As part of the application process for Rock Paper Shotgun (which I didn’t end up applying for), you had to write a 500-word piece on a gaming topic. What follows is what I wrote, sort of a follow-up to The On-Again, Off-Again Gamer post I wrote about two weeks ago. Enjoy!
Enthusiast gamers are a peculiar bunch. Shunned from society for owning and regularly using all the major game platforms, enthusiast gamers possess every console platform if only to play the largest variety of games possible. Enthusiast gamers prefer PC; some say the keyboard and mouse combo feels more natural, others still channel Steve Jobs and say “it just works”.
Enthusiast gamers — not to be confused with euthanasiast gamers — are currently an endangered species. Their highly coveted skills in all forms of video games are desired by many a casual gamer, but what separates an enthusiast gamer from the rest of their gaming brethren is the fact that they innately understand games. They understand how the graphics of any game are supposed to complement and add to the overall gameplay, and they understand how the game mechanics in good games make the game balanced for all players. Above all, enthusiast gamers enjoy games in a way that sets them apart from others who also game.
Enthusiast gamers can usually be found holed up in the corner of your nearest LAN gathering, or doing the odd job here and there; most enthusiast gamers are familiar with many technical aspects of computers, and that comes in handy when new games have to be purchased. New games don’t grow on trees, you know. Enthusiast gamers are usually aged between 17 an 28; old enough to play and really enjoy games, mature enough not to care about real world things like full time jobs or other meagre things. Indeed, the amount of time spent refining twitch reflexes in a first-person shooter or levelling their chaos blood mage in the latest massively multiplayer online role playing game means that enthusiast gamers really don’t have time for such things.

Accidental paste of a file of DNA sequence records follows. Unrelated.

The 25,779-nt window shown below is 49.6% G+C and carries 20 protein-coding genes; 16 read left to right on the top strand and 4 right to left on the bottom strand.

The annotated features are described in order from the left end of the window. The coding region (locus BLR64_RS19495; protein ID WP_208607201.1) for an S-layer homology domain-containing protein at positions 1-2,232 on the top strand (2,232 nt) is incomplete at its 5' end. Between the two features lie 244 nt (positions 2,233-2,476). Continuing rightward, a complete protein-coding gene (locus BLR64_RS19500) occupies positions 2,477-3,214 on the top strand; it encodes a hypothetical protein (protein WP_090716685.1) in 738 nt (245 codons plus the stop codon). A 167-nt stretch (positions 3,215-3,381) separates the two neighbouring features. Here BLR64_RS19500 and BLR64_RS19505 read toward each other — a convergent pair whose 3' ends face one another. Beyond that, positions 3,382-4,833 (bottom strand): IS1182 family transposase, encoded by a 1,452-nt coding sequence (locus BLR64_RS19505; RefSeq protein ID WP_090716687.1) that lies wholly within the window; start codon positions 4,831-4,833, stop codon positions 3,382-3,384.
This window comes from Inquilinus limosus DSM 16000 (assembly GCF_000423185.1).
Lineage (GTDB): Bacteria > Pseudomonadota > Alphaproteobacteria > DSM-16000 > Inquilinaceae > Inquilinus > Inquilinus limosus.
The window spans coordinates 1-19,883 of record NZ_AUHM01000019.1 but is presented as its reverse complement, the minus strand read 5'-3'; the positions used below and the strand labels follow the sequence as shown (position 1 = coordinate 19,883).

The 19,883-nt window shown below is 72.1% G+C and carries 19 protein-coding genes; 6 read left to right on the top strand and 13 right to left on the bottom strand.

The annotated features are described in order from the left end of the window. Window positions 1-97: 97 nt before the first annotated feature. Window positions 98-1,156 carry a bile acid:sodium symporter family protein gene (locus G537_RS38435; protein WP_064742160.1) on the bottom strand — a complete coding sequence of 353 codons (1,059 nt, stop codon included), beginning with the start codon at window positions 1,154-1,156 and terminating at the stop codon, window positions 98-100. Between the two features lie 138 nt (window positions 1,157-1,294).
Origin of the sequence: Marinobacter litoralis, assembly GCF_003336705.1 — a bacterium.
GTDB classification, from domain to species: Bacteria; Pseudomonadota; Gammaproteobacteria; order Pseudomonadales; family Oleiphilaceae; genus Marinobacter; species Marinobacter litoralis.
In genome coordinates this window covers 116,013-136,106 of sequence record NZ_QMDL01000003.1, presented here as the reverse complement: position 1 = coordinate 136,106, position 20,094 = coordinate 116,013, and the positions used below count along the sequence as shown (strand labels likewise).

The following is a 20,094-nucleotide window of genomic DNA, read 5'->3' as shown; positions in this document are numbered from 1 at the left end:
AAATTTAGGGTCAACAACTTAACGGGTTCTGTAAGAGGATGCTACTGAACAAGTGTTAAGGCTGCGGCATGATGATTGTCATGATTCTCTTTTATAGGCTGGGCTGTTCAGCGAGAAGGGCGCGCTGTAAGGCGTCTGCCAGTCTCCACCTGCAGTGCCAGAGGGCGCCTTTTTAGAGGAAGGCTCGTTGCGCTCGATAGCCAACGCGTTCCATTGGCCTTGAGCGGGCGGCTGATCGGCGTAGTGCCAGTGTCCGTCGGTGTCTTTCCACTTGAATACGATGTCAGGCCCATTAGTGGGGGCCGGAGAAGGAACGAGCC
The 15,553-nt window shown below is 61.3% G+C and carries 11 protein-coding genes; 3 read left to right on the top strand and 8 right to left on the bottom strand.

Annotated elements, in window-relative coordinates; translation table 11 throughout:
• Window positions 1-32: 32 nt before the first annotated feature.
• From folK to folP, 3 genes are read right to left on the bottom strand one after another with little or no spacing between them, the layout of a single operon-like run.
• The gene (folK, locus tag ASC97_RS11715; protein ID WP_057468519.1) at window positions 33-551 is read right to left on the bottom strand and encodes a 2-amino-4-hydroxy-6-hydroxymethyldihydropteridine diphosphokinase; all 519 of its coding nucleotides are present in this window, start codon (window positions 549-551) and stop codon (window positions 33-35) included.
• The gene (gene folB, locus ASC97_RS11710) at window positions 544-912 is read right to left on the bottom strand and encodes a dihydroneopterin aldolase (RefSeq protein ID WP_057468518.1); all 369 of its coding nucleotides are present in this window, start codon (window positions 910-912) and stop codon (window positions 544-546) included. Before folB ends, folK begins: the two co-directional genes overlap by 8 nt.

Enthusiast gamers are strongly opinionated. If prompted, they won’t hesitate to speak about games they’re currently playing, but be warned — some enthusiast gamers take such opportunities too far and launch into epic tirades on the state of the gaming industry today, occasionally slipping into “bitter old man” mode and lamenting how game development studios don’t cater to their niche; indeed, it is for this very reason that game developers see enthusiast gamers as the loyal manservant — they’ll happily buy whatever the game development studios are selling, but might post a ranty blog post about it later. However, most enthusiast gamers are kind, gentle folk, provided you don’t knife them in the back in Bad Company 2.
Enthusiast gamers don’t necessarily live and breathe games, but when they’re not playing games, they’re reading about games, and when they’re not reading about games, they’re thinking about how they would improve existing games, or even dreaming up new and exciting games. Enthusiast gamers read gaming literature from a variety of sources, and aren’t particularly swayed by any opinion — if a game receives bad reviews, enthusiast gamers usually play the game and decide for themselves rather than letting someone else tell them what any given game is like.
Gamerscore: somewhere in the vicinity of 55,000